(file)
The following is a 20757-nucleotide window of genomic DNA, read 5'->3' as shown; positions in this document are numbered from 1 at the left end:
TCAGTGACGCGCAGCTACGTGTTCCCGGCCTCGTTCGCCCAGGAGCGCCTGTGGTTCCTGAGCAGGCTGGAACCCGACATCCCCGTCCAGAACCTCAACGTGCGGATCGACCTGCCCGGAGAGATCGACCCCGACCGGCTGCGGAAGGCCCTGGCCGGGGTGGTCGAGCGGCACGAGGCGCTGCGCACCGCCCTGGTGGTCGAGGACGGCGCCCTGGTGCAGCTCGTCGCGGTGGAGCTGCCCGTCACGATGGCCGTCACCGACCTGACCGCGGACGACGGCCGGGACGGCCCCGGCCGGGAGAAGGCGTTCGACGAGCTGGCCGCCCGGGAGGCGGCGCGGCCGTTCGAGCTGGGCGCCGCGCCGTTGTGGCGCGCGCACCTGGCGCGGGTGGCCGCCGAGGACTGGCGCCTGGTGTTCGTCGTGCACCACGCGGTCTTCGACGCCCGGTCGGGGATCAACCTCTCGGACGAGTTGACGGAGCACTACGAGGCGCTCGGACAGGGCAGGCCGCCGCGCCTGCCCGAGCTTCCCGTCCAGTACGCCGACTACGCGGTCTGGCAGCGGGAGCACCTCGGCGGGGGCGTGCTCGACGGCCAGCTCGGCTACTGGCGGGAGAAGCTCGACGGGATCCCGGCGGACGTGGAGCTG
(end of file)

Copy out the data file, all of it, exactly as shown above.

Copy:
The following is a 20757-nucleotide window of genomic DNA, read 5'->3' as shown; positions in this document are numbered from 1 at the left end:
TCAGTGACGCGCAGCTACGTGTTCCCGGCCTCGTTCGCCCAGGAGCGCCTGTGGTTCCTGAGCAGGCTGGAACCCGACATCCCCGTCCAGAACCTCAACGTGCGGATCGACCTGCCCGGAGAGATCGACCCCGACCGGCTGCGGAAGGCCCTGGCCGGGGTGGTCGAGCGGCACGAGGCGCTGCGCACCGCCCTGGTGGTCGAGGACGGCGCCCTGGTGCAGCTCGTCGCGGTGGAGCTGCCCGTCACGATGGCCGTCACCGACCTGACCGCGGACGACGGCCGGGACGGCCCCGGCCGGGAGAAGGCGTTCGACGAGCTGGCCGCCCGGGAGGCGGCGCGGCCGTTCGAGCTGGGCGCCGCGCCGTTGTGGCGCGCGCACCTGGCGCGGGTGGCCGCCGAGGACTGGCGCCTGGTGTTCGTCGTGCACCACGCGGTCTTCGACGCCCGGTCGGGGATCAACCTCTCGGACGAGTTGACGGAGCACTACGAGGCGCTCGGACAGGGCAGGCCGCCGCGCCTGCCCGAGCTTCCCGTCCAGTACGCCGACTACGCGGTCTGGCAGCGGGAGCACCTCGGCGGGGGCGTGCTCGACGGCCAGCTCGGCTACTGGCGGGAGAAGCTCGACGGGATCCCGGCGGACGTGGAGCTG